Although the plan was ultimately rejected, the City of Paris has expressed its support for improvement works that would enhance the public realm of the surrounding area by making it more open and accessible for pedestrians. An improvement plan for the wider area has been proposed by the Paris Urban Development Agency (SAPI/MTES), which includes “pedestrianization, landscape works, water infrastructure, and conservation works on the historic buildings”.

Maintaining the Monument

Maintenance of the arch is a challenge due to its size and the intense foot traffic it receives. The monument is exposed to wind, sun, rain and snow, which can lead to erosion, crumbling, and discoloration of the structure. In order to preserve the integrity of the monument, maintenance and restoration works are carried out on a regular basis.

A team of professional craftsmen and art historians work to preserve and maintain the arch. Repairs and maintenance works are carried out regularly by the Department of Monuments and Buildings at the Ministry of Culture’s Directorate of Heritage and National Monuments. They are responsible for the conservation of the structure, as well as the upkeep and maintenance of the sculptures and interior mosaics.

The maintenance and restoration works on the Arc de Triomphe require regular funding in order to keep the structure sound and safe. Ongoing maintenance is essential in order to ensure that this great symbol of France’s history and culture will endure for future generations to enjoy.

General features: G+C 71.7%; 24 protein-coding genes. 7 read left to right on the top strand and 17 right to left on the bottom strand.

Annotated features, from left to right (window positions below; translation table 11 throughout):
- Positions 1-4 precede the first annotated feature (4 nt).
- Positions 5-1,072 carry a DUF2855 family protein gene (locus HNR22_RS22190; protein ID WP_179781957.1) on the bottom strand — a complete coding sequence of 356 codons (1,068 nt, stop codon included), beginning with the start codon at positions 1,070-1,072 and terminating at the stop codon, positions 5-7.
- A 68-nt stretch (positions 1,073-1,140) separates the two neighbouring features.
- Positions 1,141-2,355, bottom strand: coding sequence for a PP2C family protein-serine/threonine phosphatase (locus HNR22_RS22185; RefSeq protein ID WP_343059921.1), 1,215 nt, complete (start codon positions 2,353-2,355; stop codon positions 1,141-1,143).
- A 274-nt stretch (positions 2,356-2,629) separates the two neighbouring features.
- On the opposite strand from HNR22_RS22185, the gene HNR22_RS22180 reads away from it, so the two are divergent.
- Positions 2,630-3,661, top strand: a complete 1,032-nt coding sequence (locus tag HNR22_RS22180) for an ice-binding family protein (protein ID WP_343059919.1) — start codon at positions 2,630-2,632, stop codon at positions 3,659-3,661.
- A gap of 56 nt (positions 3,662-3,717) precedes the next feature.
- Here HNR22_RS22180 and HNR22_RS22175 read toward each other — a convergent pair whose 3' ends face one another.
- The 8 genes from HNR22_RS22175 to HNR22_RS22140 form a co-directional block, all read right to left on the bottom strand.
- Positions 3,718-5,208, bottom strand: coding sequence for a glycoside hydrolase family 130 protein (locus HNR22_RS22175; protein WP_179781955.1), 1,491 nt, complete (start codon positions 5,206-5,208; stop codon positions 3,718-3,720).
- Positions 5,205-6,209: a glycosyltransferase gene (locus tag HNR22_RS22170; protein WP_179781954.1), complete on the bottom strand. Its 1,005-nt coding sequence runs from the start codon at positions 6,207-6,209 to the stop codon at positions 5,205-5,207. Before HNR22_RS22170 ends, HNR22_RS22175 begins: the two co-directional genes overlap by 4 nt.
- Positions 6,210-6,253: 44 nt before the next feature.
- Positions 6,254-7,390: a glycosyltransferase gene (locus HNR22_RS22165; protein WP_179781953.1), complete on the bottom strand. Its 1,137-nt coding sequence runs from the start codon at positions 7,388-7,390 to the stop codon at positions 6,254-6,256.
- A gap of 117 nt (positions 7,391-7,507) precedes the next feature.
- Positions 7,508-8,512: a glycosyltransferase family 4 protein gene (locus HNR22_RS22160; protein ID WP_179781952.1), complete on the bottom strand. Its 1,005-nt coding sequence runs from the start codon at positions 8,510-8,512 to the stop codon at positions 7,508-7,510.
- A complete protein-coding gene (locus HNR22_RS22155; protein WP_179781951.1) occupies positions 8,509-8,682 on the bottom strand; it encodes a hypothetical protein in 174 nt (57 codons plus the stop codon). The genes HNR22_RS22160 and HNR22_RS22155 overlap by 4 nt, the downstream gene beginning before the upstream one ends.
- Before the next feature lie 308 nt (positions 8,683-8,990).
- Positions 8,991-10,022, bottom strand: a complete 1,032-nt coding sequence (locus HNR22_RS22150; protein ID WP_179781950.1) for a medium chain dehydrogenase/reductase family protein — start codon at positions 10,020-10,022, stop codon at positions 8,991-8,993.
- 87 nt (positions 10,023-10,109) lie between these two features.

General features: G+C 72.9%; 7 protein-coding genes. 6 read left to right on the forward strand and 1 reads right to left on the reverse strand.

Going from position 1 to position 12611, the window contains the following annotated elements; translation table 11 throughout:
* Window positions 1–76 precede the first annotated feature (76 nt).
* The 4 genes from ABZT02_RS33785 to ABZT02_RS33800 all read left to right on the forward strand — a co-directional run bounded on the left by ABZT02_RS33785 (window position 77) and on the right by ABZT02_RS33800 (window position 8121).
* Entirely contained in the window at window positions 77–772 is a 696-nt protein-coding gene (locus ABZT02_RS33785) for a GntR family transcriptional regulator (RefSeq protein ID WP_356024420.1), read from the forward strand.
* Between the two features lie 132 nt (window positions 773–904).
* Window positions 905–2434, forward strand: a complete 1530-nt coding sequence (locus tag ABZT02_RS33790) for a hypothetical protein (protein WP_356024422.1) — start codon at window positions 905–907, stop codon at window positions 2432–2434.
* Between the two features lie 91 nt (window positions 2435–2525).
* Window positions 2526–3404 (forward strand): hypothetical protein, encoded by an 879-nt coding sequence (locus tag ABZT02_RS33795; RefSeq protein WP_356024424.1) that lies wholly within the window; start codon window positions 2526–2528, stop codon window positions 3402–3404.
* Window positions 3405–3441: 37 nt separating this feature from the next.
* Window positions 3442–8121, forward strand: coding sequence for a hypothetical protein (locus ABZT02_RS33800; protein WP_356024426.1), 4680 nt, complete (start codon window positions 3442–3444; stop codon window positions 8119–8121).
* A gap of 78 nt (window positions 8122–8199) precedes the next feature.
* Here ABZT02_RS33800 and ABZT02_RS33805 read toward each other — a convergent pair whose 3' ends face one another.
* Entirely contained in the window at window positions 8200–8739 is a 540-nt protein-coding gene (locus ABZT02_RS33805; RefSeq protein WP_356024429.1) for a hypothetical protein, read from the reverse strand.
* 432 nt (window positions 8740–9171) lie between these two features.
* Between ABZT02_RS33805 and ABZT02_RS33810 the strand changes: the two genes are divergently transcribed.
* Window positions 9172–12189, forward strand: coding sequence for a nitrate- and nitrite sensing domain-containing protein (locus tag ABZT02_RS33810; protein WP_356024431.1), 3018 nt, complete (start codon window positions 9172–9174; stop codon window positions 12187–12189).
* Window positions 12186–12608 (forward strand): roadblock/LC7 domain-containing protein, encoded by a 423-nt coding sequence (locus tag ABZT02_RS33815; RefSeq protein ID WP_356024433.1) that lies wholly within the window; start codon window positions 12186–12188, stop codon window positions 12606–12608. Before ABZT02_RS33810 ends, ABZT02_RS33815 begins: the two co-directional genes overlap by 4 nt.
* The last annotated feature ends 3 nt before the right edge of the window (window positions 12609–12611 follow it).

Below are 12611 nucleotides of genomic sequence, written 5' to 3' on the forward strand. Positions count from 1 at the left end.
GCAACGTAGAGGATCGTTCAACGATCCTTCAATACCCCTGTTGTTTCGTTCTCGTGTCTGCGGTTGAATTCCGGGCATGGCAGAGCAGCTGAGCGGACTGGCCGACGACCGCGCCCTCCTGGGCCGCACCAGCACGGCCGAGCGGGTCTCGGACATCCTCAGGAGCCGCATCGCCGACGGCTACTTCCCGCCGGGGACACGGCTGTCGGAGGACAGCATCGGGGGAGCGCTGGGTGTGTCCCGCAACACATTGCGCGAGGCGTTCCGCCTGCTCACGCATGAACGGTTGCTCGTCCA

Fundraising Events

In order to generate funds for preserving and maintaining the arc, the Arch of Triumph Foundation organizes fundraising events such as gala dinners, concerts, and art exhibitions. The Foundation also organizes guided visits of the arc, as well as a “Friends of the Arc de Triomphe” society which allows members to contribute donations and receive updates on conservation works.

In addition to fundraising, the Foundation also promotes public awareness of the arc and its history. The Foundation organizes workshops and lectures for school children and adults, and has published a number of books about the monument. The Foundation also produces guides and information materials about the arc.

Conclusion of Construction

At the time, the construction of the Arc de Triomphe was a huge undertaking that required a massive amount of dedication and skill from the architects, engineers and craftsmen involved. The building of this iconic structure was funded mainly by public subscription, and it cost 21.3 million in 1836. Over the years, additional funds were invested in the arch, including 4 million French francs in the mid-1930s and 9.8 million in the 1980s and 1990s.

Today, the monument is an important part of France’s national identity and a top tourist attraction. It is also an irreplaceable reminder of the nation’s long and illustrious history. In order to ensure the preservation of the Arc de Triomphe for future generations, regular maintenance and repair works are carried out, and funds are generated through the entrance fees, commercial leases, and fundraising events.

Herman Shaw is a passionate traveler and avid photographer who has seen many of the world's most awe-inspiring monuments. He has developed expertise in various aspects of world architecture and culture which he enjoys sharing with his readers. With deep historical knowledge and insight, Herman's writing brings life to these remarkable artifacts and highlights their importance in the grand scheme of human history.